Greek mythology speaks of a mysterious northern yet ever-springlike land called Hyperborea (‘beyond the north wind’), situated beyond the mountains – in some accounts situated under the north pole – to which Apollo journeyed in his chariot of swans.19 There the true ‘omphalos’ or navel of the earth was located. For the Orphics, the island of Electris, the seat of the gods, lies under the polestar in the furthest waters of Tethys.20 The Mandean Gnostics believed that an ideal earth, an earth of light peopled by a divine race of superhumans, was situated in the north, separated from our world by a high mountain of ice. It is said to exist ‘between heaven and earth’, and Henry Corbin concludes that it does not refer to the north of our globe but to the ‘cosmic north’, i.e. superphysical realms.21 But, like Shambhala, it might also have an earthly counterpart.

The Avestan term ‘Airyanem Vaejah’ (Pahlavi: Eran-Vej) designates the cradleland of the Aryan-Iranians, located not in any of the earth’s seven climates, but at the centre of the central zone, the eighth climate.22 It was there that Yima, the ‘first man’, received the command to construct a vara, or enclosure, where the most highly developed humans, animals and plants would be gathered in order to save them from the deadly winter unleashed by the demonic powers so that they might one day refurbish a transfigured world. This vara or paradise had a gate and luminescent windows which secreted an inner light within, for it was illuminated by both uncreated and created lights. Its various meanings include a subterranean sanctuary, an ark and the human body.23

Airyanem Vaejah, the ‘primeval land of bliss’, appears to be identical to Shveta-Dvipa, Mount Meru, the Sacred Imperishable Land and Shambhala (in its several meanings).24 Blavatsky quotes Fargard 1:2 of the Vendidad, where ‘we find Ahura-Mazda saying to Spitama “the most benevolent” – that he made every land dear to its dwellers, since otherwise the “whole living world would have invaded the Airyana-Vaego”’.25 According to Fargard 2:40, ‘The one thing missed there is the sight of the stars, the moon, and the sun, and a year seems only as a day.’26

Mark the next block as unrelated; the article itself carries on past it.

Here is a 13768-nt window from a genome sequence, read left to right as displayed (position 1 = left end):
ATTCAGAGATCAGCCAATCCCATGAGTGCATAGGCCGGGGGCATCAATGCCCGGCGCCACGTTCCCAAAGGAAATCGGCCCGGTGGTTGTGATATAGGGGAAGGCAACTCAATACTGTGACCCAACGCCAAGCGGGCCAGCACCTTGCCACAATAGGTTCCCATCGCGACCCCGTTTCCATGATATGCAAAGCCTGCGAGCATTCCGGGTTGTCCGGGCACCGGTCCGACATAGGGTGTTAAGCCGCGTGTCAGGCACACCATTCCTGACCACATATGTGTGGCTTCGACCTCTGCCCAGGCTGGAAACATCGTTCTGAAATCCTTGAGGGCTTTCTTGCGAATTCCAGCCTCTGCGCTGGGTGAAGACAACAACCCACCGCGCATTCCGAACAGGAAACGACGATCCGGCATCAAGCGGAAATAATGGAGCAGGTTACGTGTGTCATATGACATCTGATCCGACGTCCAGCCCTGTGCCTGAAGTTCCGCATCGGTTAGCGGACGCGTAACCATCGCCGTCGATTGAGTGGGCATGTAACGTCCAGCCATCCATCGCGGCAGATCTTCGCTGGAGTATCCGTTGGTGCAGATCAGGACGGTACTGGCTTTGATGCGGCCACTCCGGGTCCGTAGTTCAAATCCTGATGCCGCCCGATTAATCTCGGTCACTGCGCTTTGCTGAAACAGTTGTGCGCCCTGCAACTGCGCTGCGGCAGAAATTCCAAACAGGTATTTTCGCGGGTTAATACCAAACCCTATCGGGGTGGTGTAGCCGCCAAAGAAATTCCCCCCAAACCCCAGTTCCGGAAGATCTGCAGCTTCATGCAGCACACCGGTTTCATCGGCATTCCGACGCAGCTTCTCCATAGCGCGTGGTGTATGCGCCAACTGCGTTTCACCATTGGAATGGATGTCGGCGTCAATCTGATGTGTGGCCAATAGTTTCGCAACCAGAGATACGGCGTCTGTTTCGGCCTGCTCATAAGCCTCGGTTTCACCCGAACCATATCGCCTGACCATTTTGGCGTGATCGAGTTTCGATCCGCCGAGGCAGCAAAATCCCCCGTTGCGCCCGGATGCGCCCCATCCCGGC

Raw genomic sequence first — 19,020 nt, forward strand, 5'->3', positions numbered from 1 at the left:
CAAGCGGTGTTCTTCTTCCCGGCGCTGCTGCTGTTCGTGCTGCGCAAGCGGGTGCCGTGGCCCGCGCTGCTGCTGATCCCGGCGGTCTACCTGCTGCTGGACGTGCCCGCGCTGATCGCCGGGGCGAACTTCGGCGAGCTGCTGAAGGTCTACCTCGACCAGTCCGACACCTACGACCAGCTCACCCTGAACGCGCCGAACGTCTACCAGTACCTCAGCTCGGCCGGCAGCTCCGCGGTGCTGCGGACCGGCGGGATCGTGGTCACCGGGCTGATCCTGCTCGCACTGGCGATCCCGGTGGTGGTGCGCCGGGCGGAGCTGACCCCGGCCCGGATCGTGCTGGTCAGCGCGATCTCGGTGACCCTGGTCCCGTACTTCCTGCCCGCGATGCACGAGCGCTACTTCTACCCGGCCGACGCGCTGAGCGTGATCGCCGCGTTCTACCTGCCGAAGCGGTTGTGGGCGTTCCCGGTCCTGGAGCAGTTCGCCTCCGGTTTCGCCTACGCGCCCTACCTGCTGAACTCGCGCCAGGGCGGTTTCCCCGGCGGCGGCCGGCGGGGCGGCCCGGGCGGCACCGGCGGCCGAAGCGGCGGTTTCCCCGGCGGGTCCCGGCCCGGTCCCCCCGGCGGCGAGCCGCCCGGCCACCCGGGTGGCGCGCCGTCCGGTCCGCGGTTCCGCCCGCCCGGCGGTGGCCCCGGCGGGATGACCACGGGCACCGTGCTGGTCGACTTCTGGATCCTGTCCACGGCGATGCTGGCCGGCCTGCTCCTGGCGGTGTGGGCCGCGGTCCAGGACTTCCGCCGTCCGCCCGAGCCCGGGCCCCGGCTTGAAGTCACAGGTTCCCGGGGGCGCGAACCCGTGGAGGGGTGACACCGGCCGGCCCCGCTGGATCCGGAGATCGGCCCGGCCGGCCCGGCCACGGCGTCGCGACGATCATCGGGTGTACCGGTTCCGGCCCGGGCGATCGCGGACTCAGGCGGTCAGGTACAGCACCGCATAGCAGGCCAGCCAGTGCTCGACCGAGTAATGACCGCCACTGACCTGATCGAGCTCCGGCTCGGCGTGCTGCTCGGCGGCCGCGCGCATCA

1. Richard L. Thompson, Mysteries of the Sacred Universe: The cosmology of the Bhagavata Purana, Alachua, FL: Govardhan Hill Publishing, 2000, pp. 132-55.
  2. Victoria LePage, Shambhala: The fascinating truth behind the myth of Shangri-La, Wheaton, IL: Quest, 1996, p. 31.
  3. H.P. Blavatsky, The Secret Doctrine (1888), Pasadena, CA: Theosophical University Press, 1977, 1:126-7; H.P. Blavatsky, The Theosophical Glossary (1892), Los Angeles, CA: Theosophy Company, 1973, p. 213.
  4. The Secret Doctrine, 2:404.
  5. Ibid., 2:401fn.
  6. LePage, Shambhala, pp. 73, 89.
  7. The Secret Doctrine, 2:400fn.
  8. LePage, Shambhala, p. 73.
  9. Ibid., pp. 84, 130.
  10. William F. Warren, Paradise Found: The cradle of the human race at the north pole (1885), Mokelumne Hill, CA: Health Research, 1964, p. 240.
  11. G. Smith, The Chaldean Account of Genesis (1876), San Diego, CA: Wizards Bookshelf, 1977, p. 103; The Secret Doctrine, 2:2.
  12. Paradise Found, pp. 141, 143, 244, 208.
  13. Marshall B. Gardner, A Journey to the Earth’s Interior or Have the Poles Really Been Discovered (2nd ed., 1920), Mokelumne Hill, CA: Health Research, 1964, pp. 302, 309-10.
  14. Paradise Found, p. 234.
  15. Joscelyn Godwin, Arktos: The polar myth in science, symbolism, and Nazi survival, Grand Rapids, MI: Phanes Press, 1993, p. 108.
  16. LePage, Shambhala, p. 78.
  17. The Secret Doctrine, 2:408fn.
  18. LePage, Shambhala, pp. 45-6.
  19. W.T.S. Thackara, ‘Our spiritual home’, Sunrise, April/May 1990, pp. 103-10.
  20. LePage, Shambhala, p. 198.
  21. Henry Corbin, The Man of Light in Iranian Sufism, New York: Omega Publications, 1994, pp. 57-8.